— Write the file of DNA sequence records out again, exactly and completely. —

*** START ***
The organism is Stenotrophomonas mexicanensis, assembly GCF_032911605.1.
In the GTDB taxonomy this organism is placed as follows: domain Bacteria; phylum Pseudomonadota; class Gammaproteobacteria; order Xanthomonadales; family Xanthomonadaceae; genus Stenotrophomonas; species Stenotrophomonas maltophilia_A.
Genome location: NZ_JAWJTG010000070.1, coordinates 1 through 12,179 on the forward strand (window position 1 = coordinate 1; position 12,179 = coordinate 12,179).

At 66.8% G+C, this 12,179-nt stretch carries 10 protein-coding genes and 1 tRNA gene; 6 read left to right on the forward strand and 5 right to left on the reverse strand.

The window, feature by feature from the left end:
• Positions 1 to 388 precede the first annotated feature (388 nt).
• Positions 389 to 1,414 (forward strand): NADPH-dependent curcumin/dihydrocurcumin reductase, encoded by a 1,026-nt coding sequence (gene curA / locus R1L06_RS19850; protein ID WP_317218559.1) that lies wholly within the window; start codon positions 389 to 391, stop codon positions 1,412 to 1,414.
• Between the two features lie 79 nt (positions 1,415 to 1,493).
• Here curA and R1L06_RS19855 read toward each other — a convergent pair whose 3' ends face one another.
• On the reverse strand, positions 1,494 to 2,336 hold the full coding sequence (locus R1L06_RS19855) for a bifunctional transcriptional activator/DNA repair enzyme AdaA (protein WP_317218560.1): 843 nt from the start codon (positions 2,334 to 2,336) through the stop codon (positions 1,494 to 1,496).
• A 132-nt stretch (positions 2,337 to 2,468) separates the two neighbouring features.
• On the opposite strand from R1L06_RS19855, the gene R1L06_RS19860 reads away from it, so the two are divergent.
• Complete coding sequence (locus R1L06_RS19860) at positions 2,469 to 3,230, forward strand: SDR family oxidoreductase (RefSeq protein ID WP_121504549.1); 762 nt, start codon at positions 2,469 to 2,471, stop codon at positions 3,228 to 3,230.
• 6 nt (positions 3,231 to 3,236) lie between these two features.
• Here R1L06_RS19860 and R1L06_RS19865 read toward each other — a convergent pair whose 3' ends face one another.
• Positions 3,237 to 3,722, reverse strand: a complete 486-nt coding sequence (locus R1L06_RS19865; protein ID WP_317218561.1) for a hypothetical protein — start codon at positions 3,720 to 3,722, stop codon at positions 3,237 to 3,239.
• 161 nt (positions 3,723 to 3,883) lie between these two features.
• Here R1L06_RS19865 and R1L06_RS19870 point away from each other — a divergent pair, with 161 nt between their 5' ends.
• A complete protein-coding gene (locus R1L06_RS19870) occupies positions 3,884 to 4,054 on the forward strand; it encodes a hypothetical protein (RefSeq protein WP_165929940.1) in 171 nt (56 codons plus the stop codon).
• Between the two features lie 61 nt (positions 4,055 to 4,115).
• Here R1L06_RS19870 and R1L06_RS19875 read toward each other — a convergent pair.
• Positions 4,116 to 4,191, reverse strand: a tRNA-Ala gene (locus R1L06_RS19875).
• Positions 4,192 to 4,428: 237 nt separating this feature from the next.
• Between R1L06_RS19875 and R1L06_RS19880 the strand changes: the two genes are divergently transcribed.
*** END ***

The organism is Stenotrophomonas mexicanensis, assembly GCF_032911605.1.
In the GTDB taxonomy this organism is placed as follows: domain Bacteria; phylum Pseudomonadota; class Gammaproteobacteria; order Xanthomonadales; family Xanthomonadaceae; genus Stenotrophomonas; species Stenotrophomonas maltophilia_A.
Genome location: NZ_JAWJTG010000070.1, coordinates 1 through 12,179 on the forward strand (window position 1 = coordinate 1; position 12,179 = coordinate 12,179).

At 66.8% G+C, this 12,179-nt stretch carries 10 protein-coding genes and 1 tRNA gene; 6 read left to right on the forward strand and 5 right to left on the reverse strand.

The window, feature by feature from the left end:
• Positions 1 to 388 precede the first annotated feature (388 nt).
• Positions 389 to 1,414 (forward strand): NADPH-dependent curcumin/dihydrocurcumin reductase, encoded by a 1,026-nt coding sequence (gene curA / locus R1L06_RS19850; protein ID WP_317218559.1) that lies wholly within the window; start codon positions 389 to 391, stop codon positions 1,412 to 1,414.
• Between the two features lie 79 nt (positions 1,415 to 1,493).
• Here curA and R1L06_RS19855 read toward each other — a convergent pair whose 3' ends face one another.
• On the reverse strand, positions 1,494 to 2,336 hold the full coding sequence (locus R1L06_RS19855) for a bifunctional transcriptional activator/DNA repair enzyme AdaA (protein WP_317218560.1): 843 nt from the start codon (positions 2,334 to 2,336) through the stop codon (positions 1,494 to 1,496).
• A 132-nt stretch (positions 2,337 to 2,468) separates the two neighbouring features.
• On the opposite strand from R1L06_RS19855, the gene R1L06_RS19860 reads away from it, so the two are divergent.
• Complete coding sequence (locus R1L06_RS19860) at positions 2,469 to 3,230, forward strand: SDR family oxidoreductase (RefSeq protein ID WP_121504549.1); 762 nt, start codon at positions 2,469 to 2,471, stop codon at positions 3,228 to 3,230.
• 6 nt (positions 3,231 to 3,236) lie between these two features.
• Here R1L06_RS19860 and R1L06_RS19865 read toward each other — a convergent pair whose 3' ends face one another.
• Positions 3,237 to 3,722, reverse strand: a complete 486-nt coding sequence (locus R1L06_RS19865; protein ID WP_317218561.1) for a hypothetical protein — start codon at positions 3,720 to 3,722, stop codon at positions 3,237 to 3,239.
• 161 nt (positions 3,723 to 3,883) lie between these two features.
• Here R1L06_RS19865 and R1L06_RS19870 point away from each other — a divergent pair, with 161 nt between their 5' ends.
• A complete protein-coding gene (locus R1L06_RS19870) occupies positions 3,884 to 4,054 on the forward strand; it encodes a hypothetical protein (RefSeq protein WP_165929940.1) in 171 nt (56 codons plus the stop codon).
• Between the two features lie 61 nt (positions 4,055 to 4,115).
• Here R1L06_RS19870 and R1L06_RS19875 read toward each other — a convergent pair.
• Positions 4,116 to 4,191, reverse strand: a tRNA-Ala gene (locus R1L06_RS19875).
• Positions 4,192 to 4,428: 237 nt separating this feature from the next.
• Between R1L06_RS19875 and R1L06_RS19880 the strand changes: the two genes are divergently transcribed.